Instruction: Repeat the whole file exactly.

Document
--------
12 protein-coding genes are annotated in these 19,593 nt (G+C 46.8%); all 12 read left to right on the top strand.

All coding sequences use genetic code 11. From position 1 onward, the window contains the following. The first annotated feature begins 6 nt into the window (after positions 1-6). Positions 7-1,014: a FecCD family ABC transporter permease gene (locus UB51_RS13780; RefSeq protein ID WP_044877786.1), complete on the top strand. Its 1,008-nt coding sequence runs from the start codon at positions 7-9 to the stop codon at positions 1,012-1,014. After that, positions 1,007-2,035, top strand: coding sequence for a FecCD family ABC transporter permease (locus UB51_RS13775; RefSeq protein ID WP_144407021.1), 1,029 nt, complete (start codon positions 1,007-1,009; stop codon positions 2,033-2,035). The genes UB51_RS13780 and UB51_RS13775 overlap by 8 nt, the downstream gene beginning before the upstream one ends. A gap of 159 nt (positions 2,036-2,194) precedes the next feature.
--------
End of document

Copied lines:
12 protein-coding genes are annotated in these 19,593 nt (G+C 46.8%); all 12 read left to right on the top strand.

All coding sequences use genetic code 11. From position 1 onward, the window contains the following. The first annotated feature begins 6 nt into the window (after positions 1-6). Positions 7-1,014: a FecCD family ABC transporter permease gene (locus UB51_RS13780; RefSeq protein ID WP_044877786.1), complete on the top strand. Its 1,008-nt coding sequence runs from the start codon at positions 7-9 to the stop codon at positions 1,012-1,014. After that, positions 1,007-2,035, top strand: coding sequence for a FecCD family ABC transporter permease (locus UB51_RS13775; RefSeq protein ID WP_144407021.1), 1,029 nt, complete (start codon positions 1,007-1,009; stop codon positions 2,033-2,035). The genes UB51_RS13780 and UB51_RS13775 overlap by 8 nt, the downstream gene beginning before the upstream one ends. A gap of 159 nt (positions 2,036-2,194) precedes the next feature.